Aircraft Wrecks in the Mountains and Deserts of the American West


My Remembrance Project
By Dave Trojan, davidtrojan@earthlink.net

 

I have spent more than two decades researching, visiting and documenting aircraft crash sites. During this time I have explored several hundred crash sites.  I have learned a lot from them, but the most rewarding experiences were the special cases where family members got involved.

The identification of a crash site can lead to the beginning of another investigation, the search for families and relatives that can take years. Typically, families were told little or nothing about what really happened to their family member. Sometimes, especially during World War II, the families only knew that their family member was killed in an air accident via telegram. I believe the truth about what happened is out there waiting to be known and the families deserve the truth.  

In some cases I have re-investigated accidents at the request of families who could not visit the site, but wanted to know the truth about what happened. In other cases I have reached out and contacted family members on my own if I uncovered new information that I thought was important. In all these cases, I have provided the families with detailed reports of what I believed were the factors involved in the accidents. I have freely given my time and resources to facilitate the requests of the next of kin. Some of my investigations have taken years to complete the story. My only compensation is discovering the truth and understanding about what was lost to the ages. My labor in Aviation Archeology has been very rewarding personally, because in several cases I was able to help bring long sought after closure to family members.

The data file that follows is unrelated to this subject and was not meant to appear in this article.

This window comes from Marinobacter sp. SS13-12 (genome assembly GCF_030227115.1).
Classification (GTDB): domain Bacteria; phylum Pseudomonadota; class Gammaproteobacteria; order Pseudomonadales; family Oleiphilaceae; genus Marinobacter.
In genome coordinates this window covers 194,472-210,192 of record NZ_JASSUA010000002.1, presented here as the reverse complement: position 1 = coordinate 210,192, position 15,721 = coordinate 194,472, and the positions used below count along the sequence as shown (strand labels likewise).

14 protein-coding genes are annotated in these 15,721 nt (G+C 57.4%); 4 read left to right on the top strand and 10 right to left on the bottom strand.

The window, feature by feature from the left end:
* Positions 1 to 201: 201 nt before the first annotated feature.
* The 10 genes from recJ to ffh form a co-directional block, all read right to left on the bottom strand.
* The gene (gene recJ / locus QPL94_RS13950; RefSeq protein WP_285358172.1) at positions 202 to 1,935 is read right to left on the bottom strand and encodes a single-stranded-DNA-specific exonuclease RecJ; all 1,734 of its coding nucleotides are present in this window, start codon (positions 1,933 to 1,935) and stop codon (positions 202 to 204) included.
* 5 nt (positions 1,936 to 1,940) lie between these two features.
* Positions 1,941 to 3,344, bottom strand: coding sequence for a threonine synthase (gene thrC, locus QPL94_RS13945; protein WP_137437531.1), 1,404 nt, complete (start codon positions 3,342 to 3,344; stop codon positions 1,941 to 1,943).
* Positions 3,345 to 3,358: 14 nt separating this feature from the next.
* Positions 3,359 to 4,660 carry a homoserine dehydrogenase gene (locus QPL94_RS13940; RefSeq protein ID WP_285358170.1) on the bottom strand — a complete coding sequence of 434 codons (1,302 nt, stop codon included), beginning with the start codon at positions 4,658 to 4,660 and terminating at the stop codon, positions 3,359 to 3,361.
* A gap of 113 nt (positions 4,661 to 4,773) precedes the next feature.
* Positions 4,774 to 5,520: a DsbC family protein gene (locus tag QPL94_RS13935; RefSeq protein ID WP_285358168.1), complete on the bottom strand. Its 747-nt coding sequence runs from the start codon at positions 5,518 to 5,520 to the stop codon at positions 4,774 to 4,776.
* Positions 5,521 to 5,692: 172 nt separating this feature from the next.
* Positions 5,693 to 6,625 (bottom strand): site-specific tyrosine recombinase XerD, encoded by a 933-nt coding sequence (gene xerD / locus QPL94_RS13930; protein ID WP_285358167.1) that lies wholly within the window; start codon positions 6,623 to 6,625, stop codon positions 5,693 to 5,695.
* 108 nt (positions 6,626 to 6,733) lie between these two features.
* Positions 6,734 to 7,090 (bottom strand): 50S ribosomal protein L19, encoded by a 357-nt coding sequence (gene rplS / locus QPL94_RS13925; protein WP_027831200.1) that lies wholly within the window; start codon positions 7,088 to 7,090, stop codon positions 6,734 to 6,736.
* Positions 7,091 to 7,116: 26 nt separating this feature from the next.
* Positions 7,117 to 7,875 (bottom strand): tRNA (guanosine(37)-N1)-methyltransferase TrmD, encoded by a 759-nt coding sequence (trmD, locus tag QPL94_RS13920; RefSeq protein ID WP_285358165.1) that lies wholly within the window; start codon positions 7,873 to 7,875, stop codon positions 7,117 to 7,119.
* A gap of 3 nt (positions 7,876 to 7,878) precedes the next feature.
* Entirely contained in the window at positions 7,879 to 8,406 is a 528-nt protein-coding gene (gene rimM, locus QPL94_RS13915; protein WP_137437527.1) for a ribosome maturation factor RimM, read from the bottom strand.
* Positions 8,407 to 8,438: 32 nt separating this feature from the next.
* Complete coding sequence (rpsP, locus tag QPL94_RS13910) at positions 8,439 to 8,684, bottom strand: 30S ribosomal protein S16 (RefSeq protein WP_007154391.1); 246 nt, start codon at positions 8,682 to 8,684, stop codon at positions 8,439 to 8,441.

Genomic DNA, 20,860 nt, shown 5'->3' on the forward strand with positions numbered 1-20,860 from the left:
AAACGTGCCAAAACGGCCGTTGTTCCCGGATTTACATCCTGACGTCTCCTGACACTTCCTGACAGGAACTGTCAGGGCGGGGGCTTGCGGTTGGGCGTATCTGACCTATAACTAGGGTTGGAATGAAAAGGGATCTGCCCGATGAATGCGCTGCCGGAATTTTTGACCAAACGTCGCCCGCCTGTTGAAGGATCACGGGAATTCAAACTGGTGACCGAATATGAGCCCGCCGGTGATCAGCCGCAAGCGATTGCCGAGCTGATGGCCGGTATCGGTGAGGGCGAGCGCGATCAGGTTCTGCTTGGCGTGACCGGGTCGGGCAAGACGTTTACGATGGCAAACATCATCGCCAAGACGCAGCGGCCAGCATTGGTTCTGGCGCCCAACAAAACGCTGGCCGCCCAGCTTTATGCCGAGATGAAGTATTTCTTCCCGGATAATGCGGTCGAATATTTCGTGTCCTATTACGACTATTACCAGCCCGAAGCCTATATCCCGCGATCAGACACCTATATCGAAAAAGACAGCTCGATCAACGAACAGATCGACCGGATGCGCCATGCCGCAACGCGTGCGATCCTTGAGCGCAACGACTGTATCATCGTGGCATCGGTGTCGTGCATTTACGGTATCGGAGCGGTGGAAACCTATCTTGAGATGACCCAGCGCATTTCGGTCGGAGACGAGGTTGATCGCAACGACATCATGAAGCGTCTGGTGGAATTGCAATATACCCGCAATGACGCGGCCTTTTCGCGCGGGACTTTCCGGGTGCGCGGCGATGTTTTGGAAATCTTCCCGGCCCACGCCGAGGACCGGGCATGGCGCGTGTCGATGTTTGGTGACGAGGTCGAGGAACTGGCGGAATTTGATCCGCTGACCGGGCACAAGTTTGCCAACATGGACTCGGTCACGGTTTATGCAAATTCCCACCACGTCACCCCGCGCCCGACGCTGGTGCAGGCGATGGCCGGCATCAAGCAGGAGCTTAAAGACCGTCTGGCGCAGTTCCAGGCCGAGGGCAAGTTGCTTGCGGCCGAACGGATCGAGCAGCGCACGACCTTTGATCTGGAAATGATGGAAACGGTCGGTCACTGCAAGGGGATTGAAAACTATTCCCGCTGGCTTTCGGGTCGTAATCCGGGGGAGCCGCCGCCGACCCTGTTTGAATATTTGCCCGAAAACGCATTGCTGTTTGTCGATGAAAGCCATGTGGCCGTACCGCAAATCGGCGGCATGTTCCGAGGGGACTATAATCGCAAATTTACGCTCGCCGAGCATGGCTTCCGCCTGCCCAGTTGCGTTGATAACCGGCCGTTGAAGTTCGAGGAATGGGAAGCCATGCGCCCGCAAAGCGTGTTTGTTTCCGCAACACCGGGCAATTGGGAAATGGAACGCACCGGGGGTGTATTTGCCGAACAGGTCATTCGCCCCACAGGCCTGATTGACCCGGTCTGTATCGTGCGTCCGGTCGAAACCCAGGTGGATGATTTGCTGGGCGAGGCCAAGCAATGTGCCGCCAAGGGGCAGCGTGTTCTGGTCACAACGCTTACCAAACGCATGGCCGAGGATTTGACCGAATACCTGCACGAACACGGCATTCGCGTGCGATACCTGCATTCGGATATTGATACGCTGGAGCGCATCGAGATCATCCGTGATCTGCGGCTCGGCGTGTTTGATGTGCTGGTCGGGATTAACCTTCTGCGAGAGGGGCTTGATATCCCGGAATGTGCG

On rare occasions I have accompanied family members to the crash sites. Making the journey to a crash site is like making a pilgrimage to a sacred monument and opening a time capsule that offers a chance to connect with people from the past in a direct way. Seeing a crash site first hand has a different impact on each visitor. To many family members, these sites are a solemn location to connect with lost loved ones. Visiting a site can open a window into the past and be very touching. A family member visiting a crash site may experience intense emotions because it brings them closer to knowing a lost relative that they never knew. With the help of Aviation Archaeology, generations can better understand the unique circumstances of a fatality due to an aviation accident.